You may be using aliases without knowing it if you use Linux, since a command as common as
ll is an alias that already comes by default in distributions like Ubuntu.
alias ll='ls -alF'
Alias is an old cross-platform command that in our beloved Unix has inherited it with zsh and bash.
Alias is by definition a command for command line interpreters (shells), where a word or string is replaced by another string.
Alias is used to abbreviate or add default arguments to a commonly used command.
To display the system aliases in Debian distributions, a
alias is sufficient for all other unix distributions
alias [-p] [name[=value] ... ]
Use of aliases
delete an alias
The use of aliases depends precisely on the use that we give him at session level, when you create an alias with the previous syntax, it is created for the active session, but if we close session or we restart the pc, these aliases will be erased.
If we want the aliases to be saved we will have to introduce them in the hidden file ~/.bashrc.
With our favorite editor we will do a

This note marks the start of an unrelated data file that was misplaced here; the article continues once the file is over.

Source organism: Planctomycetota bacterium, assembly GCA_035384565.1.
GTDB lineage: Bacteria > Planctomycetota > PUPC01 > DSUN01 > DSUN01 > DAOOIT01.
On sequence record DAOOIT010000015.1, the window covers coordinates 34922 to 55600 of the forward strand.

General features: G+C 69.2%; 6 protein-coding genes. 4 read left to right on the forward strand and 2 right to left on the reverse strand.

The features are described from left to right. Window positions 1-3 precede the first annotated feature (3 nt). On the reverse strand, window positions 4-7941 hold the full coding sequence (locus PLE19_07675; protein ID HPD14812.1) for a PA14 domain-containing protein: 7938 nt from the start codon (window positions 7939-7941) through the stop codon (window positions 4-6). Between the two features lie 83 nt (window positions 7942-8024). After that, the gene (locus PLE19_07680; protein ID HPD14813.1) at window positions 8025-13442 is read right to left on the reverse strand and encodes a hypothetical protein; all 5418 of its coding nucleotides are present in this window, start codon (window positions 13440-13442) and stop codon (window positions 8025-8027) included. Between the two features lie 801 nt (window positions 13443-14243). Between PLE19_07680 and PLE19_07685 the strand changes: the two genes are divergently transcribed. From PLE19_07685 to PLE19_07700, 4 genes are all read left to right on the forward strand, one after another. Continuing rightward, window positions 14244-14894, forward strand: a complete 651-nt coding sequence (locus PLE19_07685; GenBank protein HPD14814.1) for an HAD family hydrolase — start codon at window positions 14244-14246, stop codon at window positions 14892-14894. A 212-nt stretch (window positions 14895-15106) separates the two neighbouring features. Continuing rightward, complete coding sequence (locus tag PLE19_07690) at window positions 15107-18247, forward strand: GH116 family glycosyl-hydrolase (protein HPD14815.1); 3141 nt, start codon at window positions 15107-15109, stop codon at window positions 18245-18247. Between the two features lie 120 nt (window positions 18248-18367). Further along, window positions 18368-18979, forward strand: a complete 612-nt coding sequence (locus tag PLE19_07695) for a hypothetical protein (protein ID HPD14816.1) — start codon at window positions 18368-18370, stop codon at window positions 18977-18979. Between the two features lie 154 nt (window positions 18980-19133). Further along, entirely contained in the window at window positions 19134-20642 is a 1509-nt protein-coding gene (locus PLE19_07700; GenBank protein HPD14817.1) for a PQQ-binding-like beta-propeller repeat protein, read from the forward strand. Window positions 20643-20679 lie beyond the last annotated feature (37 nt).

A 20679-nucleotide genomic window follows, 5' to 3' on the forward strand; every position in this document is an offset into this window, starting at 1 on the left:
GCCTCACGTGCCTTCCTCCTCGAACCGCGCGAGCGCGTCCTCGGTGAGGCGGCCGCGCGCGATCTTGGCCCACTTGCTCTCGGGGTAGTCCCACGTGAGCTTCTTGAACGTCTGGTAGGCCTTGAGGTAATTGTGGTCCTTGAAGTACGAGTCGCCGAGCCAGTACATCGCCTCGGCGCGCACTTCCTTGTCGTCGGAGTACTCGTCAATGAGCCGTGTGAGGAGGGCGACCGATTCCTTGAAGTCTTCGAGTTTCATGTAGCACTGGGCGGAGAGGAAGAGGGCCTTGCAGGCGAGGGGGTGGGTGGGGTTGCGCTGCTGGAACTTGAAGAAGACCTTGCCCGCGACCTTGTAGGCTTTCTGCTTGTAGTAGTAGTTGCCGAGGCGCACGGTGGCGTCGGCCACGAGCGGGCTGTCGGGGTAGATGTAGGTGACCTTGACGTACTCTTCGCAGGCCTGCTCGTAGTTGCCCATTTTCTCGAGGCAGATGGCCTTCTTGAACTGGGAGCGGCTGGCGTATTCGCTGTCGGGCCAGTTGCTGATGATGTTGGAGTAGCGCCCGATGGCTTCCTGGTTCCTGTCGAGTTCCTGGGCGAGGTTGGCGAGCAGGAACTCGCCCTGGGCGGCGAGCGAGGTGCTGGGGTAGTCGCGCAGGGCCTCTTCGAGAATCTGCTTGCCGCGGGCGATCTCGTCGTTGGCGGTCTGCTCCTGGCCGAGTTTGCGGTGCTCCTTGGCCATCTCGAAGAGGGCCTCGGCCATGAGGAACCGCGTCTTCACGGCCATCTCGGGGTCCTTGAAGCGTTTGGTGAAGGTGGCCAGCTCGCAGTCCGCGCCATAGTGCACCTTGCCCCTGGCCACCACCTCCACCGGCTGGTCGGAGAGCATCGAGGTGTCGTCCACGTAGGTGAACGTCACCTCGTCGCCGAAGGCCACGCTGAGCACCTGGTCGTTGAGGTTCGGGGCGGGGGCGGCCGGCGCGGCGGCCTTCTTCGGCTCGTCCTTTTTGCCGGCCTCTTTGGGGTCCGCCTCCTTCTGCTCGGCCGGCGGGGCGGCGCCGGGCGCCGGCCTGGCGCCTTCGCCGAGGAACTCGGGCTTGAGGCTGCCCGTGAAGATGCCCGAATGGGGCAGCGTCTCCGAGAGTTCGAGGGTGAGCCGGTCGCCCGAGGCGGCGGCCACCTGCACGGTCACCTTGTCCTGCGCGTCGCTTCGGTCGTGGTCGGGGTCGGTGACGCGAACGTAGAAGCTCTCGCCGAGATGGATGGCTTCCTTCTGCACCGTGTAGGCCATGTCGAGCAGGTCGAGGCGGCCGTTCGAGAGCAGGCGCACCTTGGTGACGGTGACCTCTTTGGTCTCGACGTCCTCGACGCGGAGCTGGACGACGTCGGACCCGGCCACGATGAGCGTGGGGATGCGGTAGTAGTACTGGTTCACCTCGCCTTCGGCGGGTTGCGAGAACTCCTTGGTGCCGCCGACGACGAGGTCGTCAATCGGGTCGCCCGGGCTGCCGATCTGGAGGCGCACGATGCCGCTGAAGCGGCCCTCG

sudo nano ~/.bashrc to edit it and add our aliases. In any part of the document with this syntax
With a simple r and enter I am root
alias r='sudo -i'
If we want to generate a strong password under console I have programmed xxx and I get the password
alias xxx='openssl rand -base64 20'
To clear the cache memory in our Debian based distributions.
alias mem='sudo -i && sync && echo 3 > /proc/sys/vm/drop_caches'
So common in our systems
alias update='sudo apt update && sudo apt upgrade'
To know our public ip
alias ip='curl ipinfo.io/ip'
To view our open ports
alias p='netstat -tulanp'
The use of aliases is limited only by our imagination or needs, it is a very useful command for those who live in bash.
Posted with STEMGeeks